This continued throughout the week, and there never seemed to be a single dang parking spot near the door. Once, in desperation, I pulled into the snow drift that had covered the last spot in the tv studio lot, testing my snow tires true power. Hallelujah, they worked just fine upon backing back out later after filming my first-ever television interview. *

Yesterday, I straight-up wore my snow boots to court. I was heading 85 miles away, it was minus 2, with a wind chill "feels like" temperature of minus 25 (that's Fahrenheit, folks), and I could not believe regular people did not just cancel work like school did. Oh, that's right, I am in Iowa, and we fear not the snow and cold, we carry the fart on. I loved the white drive, the snow makes everything a marvel to see, but I was not going to end the day with frostbitten toes if the car broke down. In my defense, there really was no room to add my nice shoes anywhere in the car, my emergency supplies had entirely taken over the rest of the space. 

Emergency whats? If you are going to venture forth in this weather, with all of the possible things that could go wrong (wind blowing you straight off the highway into a snowdrift, slipping on ice or snow on the road leading to the same fate, engine quitting, engine not restarting, etc. and a rapid glance to either side of the road you are on confirms that this is not a rare occurrence) you do so ready to hunker down for a time in your car. This means having with you: a pair of real mittens (no gloves, no separation of fingers, mittens), an extra-warm hat; the butt-ugly kind with ear flaps, a really big coat, the sort that covers your bum as you scrape frost and snow from the windshield, and blankets for the night you might need to spend in the frozen car, which is a hundred times better than setting forth into the wind and losing ears, nose, life. Also necessary are: bottles of water, snacks, a good book or two (not that it is all that easy to read with your super-thick mittens on), extra phone chargers, to communicate with the over-worked tow trucks when they finally get around to you, a thermos or two of hot something, and by thermos, I do not mean the pansy-type travel mugs they sell at the filling station or coffee shop, I mean the 20-hour-hot sort.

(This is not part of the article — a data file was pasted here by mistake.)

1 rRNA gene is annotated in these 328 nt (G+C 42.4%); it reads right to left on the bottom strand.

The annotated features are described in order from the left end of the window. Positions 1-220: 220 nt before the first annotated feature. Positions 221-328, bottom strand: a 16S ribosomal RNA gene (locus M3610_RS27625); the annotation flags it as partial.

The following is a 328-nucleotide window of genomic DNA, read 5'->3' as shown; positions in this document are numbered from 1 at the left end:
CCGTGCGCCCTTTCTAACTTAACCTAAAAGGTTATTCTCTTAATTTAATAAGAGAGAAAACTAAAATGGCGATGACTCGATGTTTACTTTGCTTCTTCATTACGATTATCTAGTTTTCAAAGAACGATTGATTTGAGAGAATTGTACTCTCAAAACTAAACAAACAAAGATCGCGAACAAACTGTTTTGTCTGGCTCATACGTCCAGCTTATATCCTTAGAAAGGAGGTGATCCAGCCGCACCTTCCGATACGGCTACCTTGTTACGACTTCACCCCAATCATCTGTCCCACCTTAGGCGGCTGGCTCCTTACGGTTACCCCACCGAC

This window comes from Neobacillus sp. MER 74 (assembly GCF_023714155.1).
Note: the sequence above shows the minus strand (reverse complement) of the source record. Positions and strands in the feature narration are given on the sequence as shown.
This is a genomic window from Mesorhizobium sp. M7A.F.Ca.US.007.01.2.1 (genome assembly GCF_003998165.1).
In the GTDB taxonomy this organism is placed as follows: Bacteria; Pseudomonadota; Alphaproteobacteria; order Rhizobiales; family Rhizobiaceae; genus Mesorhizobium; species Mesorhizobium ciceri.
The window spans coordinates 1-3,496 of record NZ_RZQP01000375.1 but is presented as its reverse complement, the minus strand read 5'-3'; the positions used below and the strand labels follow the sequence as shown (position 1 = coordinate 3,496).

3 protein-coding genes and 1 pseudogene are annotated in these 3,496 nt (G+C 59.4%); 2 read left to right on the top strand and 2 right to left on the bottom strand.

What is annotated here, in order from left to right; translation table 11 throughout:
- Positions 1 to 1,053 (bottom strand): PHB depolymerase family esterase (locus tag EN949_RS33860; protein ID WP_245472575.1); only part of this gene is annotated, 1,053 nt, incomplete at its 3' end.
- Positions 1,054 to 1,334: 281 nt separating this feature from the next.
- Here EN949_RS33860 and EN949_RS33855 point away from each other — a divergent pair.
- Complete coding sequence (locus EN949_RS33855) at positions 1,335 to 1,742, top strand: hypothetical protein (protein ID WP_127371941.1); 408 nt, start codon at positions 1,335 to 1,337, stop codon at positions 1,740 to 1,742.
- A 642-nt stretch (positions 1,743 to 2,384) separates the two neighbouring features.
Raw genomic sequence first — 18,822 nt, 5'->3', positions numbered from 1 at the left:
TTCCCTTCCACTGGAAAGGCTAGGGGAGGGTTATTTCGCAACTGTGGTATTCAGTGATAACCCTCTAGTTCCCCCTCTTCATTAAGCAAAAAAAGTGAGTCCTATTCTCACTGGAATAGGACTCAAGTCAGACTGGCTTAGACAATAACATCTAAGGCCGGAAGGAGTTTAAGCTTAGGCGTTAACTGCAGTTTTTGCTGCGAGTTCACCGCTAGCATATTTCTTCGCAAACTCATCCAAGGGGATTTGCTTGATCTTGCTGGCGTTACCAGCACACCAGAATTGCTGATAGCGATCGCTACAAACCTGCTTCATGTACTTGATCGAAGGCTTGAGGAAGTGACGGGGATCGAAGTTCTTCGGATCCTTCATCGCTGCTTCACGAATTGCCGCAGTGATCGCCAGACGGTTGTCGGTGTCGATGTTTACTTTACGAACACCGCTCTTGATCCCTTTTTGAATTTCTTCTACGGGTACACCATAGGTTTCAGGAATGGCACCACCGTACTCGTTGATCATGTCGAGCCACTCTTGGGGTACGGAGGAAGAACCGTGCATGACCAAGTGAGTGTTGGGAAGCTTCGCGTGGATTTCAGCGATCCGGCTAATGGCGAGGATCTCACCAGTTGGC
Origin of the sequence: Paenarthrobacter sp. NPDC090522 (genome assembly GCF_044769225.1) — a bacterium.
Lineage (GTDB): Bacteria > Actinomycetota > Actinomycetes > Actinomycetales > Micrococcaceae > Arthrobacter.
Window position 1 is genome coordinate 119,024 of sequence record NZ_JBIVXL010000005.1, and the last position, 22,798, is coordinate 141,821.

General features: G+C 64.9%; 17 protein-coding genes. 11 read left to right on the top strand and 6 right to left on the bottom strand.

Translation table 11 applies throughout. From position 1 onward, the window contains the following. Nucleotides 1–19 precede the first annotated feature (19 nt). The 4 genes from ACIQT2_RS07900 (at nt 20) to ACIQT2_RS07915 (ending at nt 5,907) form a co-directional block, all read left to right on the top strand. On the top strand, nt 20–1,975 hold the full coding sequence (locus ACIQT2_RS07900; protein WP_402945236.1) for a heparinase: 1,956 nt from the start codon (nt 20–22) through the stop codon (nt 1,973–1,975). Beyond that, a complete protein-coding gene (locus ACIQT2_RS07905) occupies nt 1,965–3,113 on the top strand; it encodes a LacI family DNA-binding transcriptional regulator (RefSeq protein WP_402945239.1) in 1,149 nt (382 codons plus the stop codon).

So, dear traveler, you see why the nice shoes were an extra I could ill-afford to add? Besides, I was correct, there were no spots near the door, and I was not going to walk, again, in heels with no fur involved. The good judge did not remark on my footwear, I suspect he either failed to notice, or had his own fake-fur-lined, outer-rubber-waterproof pair on under his robes.